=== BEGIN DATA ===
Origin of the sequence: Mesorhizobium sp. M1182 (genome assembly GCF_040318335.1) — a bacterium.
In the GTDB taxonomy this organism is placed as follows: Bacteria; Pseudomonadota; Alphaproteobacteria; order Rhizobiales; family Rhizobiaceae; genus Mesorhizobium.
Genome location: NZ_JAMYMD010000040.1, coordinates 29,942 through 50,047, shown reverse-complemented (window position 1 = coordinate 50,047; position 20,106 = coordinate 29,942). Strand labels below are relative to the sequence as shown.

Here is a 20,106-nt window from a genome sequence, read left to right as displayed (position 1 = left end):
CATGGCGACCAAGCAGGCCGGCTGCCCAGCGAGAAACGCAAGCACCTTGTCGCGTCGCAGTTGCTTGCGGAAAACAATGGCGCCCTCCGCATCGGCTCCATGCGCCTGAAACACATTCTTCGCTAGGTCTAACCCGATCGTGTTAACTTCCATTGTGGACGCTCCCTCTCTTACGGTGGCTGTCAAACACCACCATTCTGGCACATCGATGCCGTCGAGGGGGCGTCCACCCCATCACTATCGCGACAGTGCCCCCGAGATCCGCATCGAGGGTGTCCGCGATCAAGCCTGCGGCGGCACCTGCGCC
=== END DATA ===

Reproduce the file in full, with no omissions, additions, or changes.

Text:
Origin of the sequence: Mesorhizobium sp. M1182 (genome assembly GCF_040318335.1) — a bacterium.
In the GTDB taxonomy this organism is placed as follows: Bacteria; Pseudomonadota; Alphaproteobacteria; order Rhizobiales; family Rhizobiaceae; genus Mesorhizobium.
Genome location: NZ_JAMYMD010000040.1, coordinates 29,942 through 50,047, shown reverse-complemented (window position 1 = coordinate 50,047; position 20,106 = coordinate 29,942). Strand labels below are relative to the sequence as shown.

Here is a 20,106-nt window from a genome sequence, read left to right as displayed (position 1 = left end):
CATGGCGACCAAGCAGGCCGGCTGCCCAGCGAGAAACGCAAGCACCTTGTCGCGTCGCAGTTGCTTGCGGAAAACAATGGCGCCCTCCGCATCGGCTCCATGCGCCTGAAACACATTCTTCGCTAGGTCTAACCCGATCGTGTTAACTTCCATTGTGGACGCTCCCTCTCTTACGGTGGCTGTCAAACACCACCATTCTGGCACATCGATGCCGTCGAGGGGGCGTCCACCCCATCACTATCGCGACAGTGCCCCCGAGATCCGCATCGAGGGTGTCCGCGATCAAGCCTGCGGCGGCACCTGCGCC